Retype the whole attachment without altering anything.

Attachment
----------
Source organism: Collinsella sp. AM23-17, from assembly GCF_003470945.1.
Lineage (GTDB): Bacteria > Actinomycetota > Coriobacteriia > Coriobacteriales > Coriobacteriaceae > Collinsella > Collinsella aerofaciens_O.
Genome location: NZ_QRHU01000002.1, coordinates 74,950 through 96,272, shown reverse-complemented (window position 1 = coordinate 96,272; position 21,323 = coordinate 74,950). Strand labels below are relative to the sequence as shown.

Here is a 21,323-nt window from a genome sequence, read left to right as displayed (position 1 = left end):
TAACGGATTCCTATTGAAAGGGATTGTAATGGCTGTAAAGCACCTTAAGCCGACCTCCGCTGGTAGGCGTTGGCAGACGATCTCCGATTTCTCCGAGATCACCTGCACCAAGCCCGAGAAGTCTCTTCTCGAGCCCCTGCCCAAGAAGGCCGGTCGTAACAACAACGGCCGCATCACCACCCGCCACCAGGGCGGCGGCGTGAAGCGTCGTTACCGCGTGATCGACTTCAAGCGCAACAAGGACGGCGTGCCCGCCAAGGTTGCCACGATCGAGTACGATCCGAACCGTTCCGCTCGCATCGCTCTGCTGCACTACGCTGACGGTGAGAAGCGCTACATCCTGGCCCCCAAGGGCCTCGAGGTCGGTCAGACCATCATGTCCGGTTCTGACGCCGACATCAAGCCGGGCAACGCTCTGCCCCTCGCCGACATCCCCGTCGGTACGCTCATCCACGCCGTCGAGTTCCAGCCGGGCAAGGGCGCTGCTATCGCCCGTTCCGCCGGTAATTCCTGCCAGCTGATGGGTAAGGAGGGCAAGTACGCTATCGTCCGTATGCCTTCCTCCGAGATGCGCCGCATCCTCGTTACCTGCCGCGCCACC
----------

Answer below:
Source organism: Collinsella sp. AM23-17, from assembly GCF_003470945.1.
Lineage (GTDB): Bacteria > Actinomycetota > Coriobacteriia > Coriobacteriales > Coriobacteriaceae > Collinsella > Collinsella aerofaciens_O.
Genome location: NZ_QRHU01000002.1, coordinates 74,950 through 96,272, shown reverse-complemented (window position 1 = coordinate 96,272; position 21,323 = coordinate 74,950). Strand labels below are relative to the sequence as shown.

Here is a 21,323-nt window from a genome sequence, read left to right as displayed (position 1 = left end):
TAACGGATTCCTATTGAAAGGGATTGTAATGGCTGTAAAGCACCTTAAGCCGACCTCCGCTGGTAGGCGTTGGCAGACGATCTCCGATTTCTCCGAGATCACCTGCACCAAGCCCGAGAAGTCTCTTCTCGAGCCCCTGCCCAAGAAGGCCGGTCGTAACAACAACGGCCGCATCACCACCCGCCACCAGGGCGGCGGCGTGAAGCGTCGTTACCGCGTGATCGACTTCAAGCGCAACAAGGACGGCGTGCCCGCCAAGGTTGCCACGATCGAGTACGATCCGAACCGTTCCGCTCGCATCGCTCTGCTGCACTACGCTGACGGTGAGAAGCGCTACATCCTGGCCCCCAAGGGCCTCGAGGTCGGTCAGACCATCATGTCCGGTTCTGACGCCGACATCAAGCCGGGCAACGCTCTGCCCCTCGCCGACATCCCCGTCGGTACGCTCATCCACGCCGTCGAGTTCCAGCCGGGCAAGGGCGCTGCTATCGCCCGTTCCGCCGGTAATTCCTGCCAGCTGATGGGTAAGGAGGGCAAGTACGCTATCGTCCGTATGCCTTCCTCCGAGATGCGCCGCATCCTCGTTACCTGCCGCGCCACC